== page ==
A majority of Latinos favor Hillary Clinton for president, according to recent polls, including a new survey released by Univision today. Several surveys also indicate Hispanics feel more enthusiastic about this year's election compared to previous years.
Democrats hope this energized, largely anti-Donald Trump voter bloc will give Clinton an edge, especially in swing states, but turnout and access to the polls could be a problem.
Historically, Hispanic voter turnout has lagged behind white and black voter turnout. In the 2012 presidential election, slightly less than half of eligible Hispanic voters cast their ballot. Plus, new state-based voter ID laws could prevent some Latinos from casting their vote, some observers say.
Latinos favor Clinton, surveys show
A July 14 Univision poll conducted by Bendixen & Amandi International and The Tarrance Group found that 67% of Hispanic voters support Clinton, versus 19% for Trump. Almost 80% have a very unfavorable view of Trump, and more than half feel "very enthusiastic" about this election.
Similarly, a July 11 Latino Decisions/Americas Voice poll found that 74% of Latino voters prefer Clinton, versus 16% for Trump. The survey showed a third of Latino Republican voters said they were likely to vote for Clinton, and 54% of Hispanic voters said they're more enthusiastic about this election compared to four years ago.
“One of the most important takeaways from these numbers is the enthusiasm we are seeing among the Latino electorate heading into the 2016 election–a fair amount of which can be attributed to Donald Trump’s laser like focus on Latinos and immigrants during his campaign," said Sylvia Manzano, principal of Latino Decisions during a conference call Monday. "So what we’re seeing is much more voter enthusiasm, much earlier in the race this year than in previous elections.”
Almost two-thirds of registered Latino voters said they are more interested in politics this year than in 2012, according to a July 7 Pew Research Center poll.
That survey gave Clinton a 66%-24% advantage over Trump, and indicated that the former secretary of state holds a large lead among millennial, female, bilingual and Spanish-dominant Hispanic voters.
Clinton has been gaining among Hispanic voters, a July 5 New Latino Voice poll revealed. Since the group's first survey in April, support for Clinton jumped by nearly 20 points.
How many Latinos will vote?
In previous general elections, Latino voter turnout has rarely exceeded 50 percent. During the 2012 presidential election, for example, only 48 percent of eligible Latino voters showed up at the polls. But polls reflect increased interest in this year's vote.
"The electorate is definitely paying attention earlier on in the cycle," said Maria Urbina, vice president of politics and campaigns for Voto Latino, noting her organization and others have observed greater interest this year than in 2012. "We hope that really does create maximum participation."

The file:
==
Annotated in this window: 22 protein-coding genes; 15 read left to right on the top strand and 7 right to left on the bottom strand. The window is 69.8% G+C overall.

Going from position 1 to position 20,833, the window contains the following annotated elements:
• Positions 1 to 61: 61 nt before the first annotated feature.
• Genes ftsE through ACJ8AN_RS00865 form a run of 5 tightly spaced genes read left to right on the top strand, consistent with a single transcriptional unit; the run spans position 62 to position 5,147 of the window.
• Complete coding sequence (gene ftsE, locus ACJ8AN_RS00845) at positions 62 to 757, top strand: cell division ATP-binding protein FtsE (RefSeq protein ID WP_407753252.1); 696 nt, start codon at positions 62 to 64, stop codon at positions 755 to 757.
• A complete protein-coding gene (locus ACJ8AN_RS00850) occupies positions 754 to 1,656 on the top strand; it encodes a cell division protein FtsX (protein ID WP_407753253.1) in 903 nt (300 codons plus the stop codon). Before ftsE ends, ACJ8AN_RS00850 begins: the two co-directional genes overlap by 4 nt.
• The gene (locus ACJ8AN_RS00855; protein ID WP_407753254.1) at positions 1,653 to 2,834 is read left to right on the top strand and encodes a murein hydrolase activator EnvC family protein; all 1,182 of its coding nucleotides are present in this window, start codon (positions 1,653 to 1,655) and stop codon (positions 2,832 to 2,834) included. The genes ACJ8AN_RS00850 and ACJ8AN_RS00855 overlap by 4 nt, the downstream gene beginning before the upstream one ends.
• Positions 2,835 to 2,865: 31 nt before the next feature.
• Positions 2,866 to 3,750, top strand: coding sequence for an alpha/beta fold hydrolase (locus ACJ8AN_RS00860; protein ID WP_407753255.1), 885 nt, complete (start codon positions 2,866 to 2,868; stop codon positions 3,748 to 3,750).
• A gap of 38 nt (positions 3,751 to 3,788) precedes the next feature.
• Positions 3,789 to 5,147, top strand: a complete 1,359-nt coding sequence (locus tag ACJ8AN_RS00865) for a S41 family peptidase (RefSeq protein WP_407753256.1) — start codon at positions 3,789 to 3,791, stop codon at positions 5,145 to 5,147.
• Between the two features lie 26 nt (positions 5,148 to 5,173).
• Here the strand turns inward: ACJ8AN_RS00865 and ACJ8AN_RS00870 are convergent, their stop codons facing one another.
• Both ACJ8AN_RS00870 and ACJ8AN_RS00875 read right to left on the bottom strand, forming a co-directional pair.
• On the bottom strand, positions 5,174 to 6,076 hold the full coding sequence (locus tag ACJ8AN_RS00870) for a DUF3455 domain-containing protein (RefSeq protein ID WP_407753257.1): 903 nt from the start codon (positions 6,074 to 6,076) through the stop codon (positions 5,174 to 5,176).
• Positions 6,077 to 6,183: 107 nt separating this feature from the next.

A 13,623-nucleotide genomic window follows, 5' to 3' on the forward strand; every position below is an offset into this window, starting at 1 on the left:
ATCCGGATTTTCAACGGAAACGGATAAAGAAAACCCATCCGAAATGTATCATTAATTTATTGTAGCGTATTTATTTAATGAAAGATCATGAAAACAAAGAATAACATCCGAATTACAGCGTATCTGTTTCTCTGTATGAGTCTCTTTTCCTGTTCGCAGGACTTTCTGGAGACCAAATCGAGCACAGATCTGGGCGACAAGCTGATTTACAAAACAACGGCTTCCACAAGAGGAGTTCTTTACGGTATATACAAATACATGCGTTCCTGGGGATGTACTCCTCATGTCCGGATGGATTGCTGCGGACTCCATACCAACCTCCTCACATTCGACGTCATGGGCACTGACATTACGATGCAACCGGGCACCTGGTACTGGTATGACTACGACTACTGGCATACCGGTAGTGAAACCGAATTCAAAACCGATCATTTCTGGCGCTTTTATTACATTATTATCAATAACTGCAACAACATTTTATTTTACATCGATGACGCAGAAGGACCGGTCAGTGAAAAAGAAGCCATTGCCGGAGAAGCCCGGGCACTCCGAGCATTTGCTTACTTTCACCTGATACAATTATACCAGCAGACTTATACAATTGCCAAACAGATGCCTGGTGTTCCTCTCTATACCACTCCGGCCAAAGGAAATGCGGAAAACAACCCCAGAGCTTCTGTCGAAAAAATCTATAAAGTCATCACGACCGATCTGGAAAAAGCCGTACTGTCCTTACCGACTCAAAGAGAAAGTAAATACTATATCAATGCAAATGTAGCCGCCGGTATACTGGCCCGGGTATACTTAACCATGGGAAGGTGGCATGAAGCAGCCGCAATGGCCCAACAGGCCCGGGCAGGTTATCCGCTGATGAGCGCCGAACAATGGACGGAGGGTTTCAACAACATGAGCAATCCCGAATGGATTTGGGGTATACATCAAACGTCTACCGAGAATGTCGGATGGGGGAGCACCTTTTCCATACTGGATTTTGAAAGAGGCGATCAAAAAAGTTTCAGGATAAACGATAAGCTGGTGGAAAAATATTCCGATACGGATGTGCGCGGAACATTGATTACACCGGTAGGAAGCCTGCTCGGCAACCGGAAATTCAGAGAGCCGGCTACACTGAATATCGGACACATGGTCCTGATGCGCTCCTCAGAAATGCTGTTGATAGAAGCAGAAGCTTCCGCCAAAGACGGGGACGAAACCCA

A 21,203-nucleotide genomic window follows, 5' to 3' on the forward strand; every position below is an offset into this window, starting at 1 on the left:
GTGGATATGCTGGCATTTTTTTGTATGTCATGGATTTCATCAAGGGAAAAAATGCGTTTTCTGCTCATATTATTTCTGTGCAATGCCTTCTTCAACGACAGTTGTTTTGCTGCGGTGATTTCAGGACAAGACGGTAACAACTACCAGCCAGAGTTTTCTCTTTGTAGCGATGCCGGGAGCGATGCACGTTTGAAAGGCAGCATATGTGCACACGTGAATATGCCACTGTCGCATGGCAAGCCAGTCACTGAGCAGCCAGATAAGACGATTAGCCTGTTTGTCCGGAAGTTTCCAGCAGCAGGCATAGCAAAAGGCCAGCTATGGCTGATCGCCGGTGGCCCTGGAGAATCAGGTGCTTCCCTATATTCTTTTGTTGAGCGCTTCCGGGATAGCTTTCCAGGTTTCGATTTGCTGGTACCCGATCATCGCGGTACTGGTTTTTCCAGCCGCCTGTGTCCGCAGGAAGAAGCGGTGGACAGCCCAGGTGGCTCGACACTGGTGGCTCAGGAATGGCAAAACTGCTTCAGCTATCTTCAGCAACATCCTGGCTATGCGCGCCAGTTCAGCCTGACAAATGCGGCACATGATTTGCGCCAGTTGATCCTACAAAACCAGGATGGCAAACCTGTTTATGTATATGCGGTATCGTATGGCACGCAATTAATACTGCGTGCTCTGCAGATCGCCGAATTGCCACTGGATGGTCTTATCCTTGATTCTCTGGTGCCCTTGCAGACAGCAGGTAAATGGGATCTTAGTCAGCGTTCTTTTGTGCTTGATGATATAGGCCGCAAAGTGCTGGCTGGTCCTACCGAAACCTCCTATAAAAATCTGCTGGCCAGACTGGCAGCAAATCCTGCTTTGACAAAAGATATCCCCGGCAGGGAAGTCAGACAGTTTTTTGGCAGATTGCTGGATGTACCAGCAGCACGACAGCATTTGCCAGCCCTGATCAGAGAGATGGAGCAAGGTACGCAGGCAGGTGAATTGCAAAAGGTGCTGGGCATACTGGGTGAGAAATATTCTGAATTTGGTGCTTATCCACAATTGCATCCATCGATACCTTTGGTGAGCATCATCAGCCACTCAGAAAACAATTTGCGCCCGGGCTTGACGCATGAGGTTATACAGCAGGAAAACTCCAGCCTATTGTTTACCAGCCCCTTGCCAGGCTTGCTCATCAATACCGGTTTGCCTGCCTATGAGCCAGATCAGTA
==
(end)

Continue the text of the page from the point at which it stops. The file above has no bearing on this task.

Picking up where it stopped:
Young voters will also be critical. In 2012, almost 62 percent of all millennial voters cast a ballot, but only 48 percent of Latino millennials did. Urbina said Voto Latino is zeroing in on youth, who make up the bulk of newly eligible Hispanic voters. "For many of our families, it's their first time [voting], so there's a considerable amount of education and time that goes into getting out the vote," she said.
Still, of this year's estimated 27.3 million eligible Hispanic voters, only 13.1 million will vote, the National Association of Elected and Appointed Officials projects.
“[Turnout] is anemic despite the fact that we’re 17 percent of the population,” Jose Fernandez, former assistant Secretary of State for Economic, Energy and Business Affairs, told Fox News Latino. “We have not voted as much as we should have.”
Plus, only half of Latinos say they're "absolutely certain" they've registered to vote this year, versus almost 70 percent of blacks and 80 percent of whites, according to Pew.
Hispanic voters could face barriers to the voting booth
Casting a ballot could also be a challenge in some states. Joanna Cuevas Ingram, associate counsel at Latino Justice PRLDEF, a nonpartisan national civil rights and legal defense fund, told Univision News that a growing number of voter ID and citizenship verification laws could potentially disenfranchise Hispanics.
"Voters are faced with potentially being asked to prove their identity as a U.S. citizen over and over again in certain states," she told Univision News. "That can be very demoralizing, particularly in states where they only provide this information in English."
In Kansas, for example, a voter ID law prevented some from registering to vote because they hadn't brought proof of citizenship to the DMV. In May, a federal judge ruled the legislation violates federal law.
This is also the first presidential election since Shelby County v. Holder, the 2013 Supreme Court case that struck down part of the Voting Rights Act, allowing states to change election law without federal government approval.
Other incidents have caused concern, such as the New York April presidential primary when tens of thousands of people - mostly Latinos - were removed from voter rolls in Brooklyn. Officials claim it was a mistake.
"We’re concerned about the rights of Latino voters – particularly Spanish-speaking voters – experiencing potential discrimination at the polls in November," said Cuevas Ingram. "There are a lot of barriers that are being placed in front of them."
Urbina also recognizes these risks, which could also include logistical issues like long lines or last-minute changes in polling places. "These are real concerns," she said. "But I don't want it to be so gloom and doom that we scare people away from exercising their right to vote."